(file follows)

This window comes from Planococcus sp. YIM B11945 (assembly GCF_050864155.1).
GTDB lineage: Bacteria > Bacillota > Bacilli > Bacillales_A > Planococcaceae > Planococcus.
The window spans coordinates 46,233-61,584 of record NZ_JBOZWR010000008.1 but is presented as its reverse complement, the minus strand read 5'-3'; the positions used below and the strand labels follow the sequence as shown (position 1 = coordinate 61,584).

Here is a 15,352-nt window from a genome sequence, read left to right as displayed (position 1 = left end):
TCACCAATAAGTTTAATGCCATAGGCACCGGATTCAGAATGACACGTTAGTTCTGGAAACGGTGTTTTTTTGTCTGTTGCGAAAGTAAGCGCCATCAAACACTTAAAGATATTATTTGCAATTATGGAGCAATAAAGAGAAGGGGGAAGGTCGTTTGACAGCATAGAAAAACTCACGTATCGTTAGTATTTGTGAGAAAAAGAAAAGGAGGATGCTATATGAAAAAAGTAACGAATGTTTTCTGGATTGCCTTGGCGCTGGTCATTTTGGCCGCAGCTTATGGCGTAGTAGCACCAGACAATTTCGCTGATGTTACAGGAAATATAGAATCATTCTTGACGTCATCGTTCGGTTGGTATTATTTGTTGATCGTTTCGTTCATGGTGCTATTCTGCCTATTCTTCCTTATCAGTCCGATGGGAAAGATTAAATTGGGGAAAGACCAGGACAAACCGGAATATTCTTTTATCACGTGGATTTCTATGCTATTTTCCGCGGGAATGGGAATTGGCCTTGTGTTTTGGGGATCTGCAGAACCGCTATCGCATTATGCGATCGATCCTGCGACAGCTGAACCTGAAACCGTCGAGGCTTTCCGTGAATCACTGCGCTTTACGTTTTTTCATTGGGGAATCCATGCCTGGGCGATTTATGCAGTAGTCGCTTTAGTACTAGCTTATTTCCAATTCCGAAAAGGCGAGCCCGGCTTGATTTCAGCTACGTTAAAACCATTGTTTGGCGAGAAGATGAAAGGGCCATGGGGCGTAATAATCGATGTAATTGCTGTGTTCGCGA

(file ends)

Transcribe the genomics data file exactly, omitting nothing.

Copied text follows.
This window comes from Planococcus sp. YIM B11945 (assembly GCF_050864155.1).
GTDB lineage: Bacteria > Bacillota > Bacilli > Bacillales_A > Planococcaceae > Planococcus.
The window spans coordinates 46,233-61,584 of record NZ_JBOZWR010000008.1 but is presented as its reverse complement, the minus strand read 5'-3'; the positions used below and the strand labels follow the sequence as shown (position 1 = coordinate 61,584).

Here is a 15,352-nt window from a genome sequence, read left to right as displayed (position 1 = left end):
TCACCAATAAGTTTAATGCCATAGGCACCGGATTCAGAATGACACGTTAGTTCTGGAAACGGTGTTTTTTTGTCTGTTGCGAAAGTAAGCGCCATCAAACACTTAAAGATATTATTTGCAATTATGGAGCAATAAAGAGAAGGGGGAAGGTCGTTTGACAGCATAGAAAAACTCACGTATCGTTAGTATTTGTGAGAAAAAGAAAAGGAGGATGCTATATGAAAAAAGTAACGAATGTTTTCTGGATTGCCTTGGCGCTGGTCATTTTGGCCGCAGCTTATGGCGTAGTAGCACCAGACAATTTCGCTGATGTTACAGGAAATATAGAATCATTCTTGACGTCATCGTTCGGTTGGTATTATTTGTTGATCGTTTCGTTCATGGTGCTATTCTGCCTATTCTTCCTTATCAGTCCGATGGGAAAGATTAAATTGGGGAAAGACCAGGACAAACCGGAATATTCTTTTATCACGTGGATTTCTATGCTATTTTCCGCGGGAATGGGAATTGGCCTTGTGTTTTGGGGATCTGCAGAACCGCTATCGCATTATGCGATCGATCCTGCGACAGCTGAACCTGAAACCGTCGAGGCTTTCCGTGAATCACTGCGCTTTACGTTTTTTCATTGGGGAATCCATGCCTGGGCGATTTATGCAGTAGTCGCTTTAGTACTAGCTTATTTCCAATTCCGAAAAGGCGAGCCCGGCTTGATTTCAGCTACGTTAAAACCATTGTTTGGCGAGAAGATGAAAGGGCCATGGGGCGTAATAATCGATGTAATTGCTGTGTTCGCGA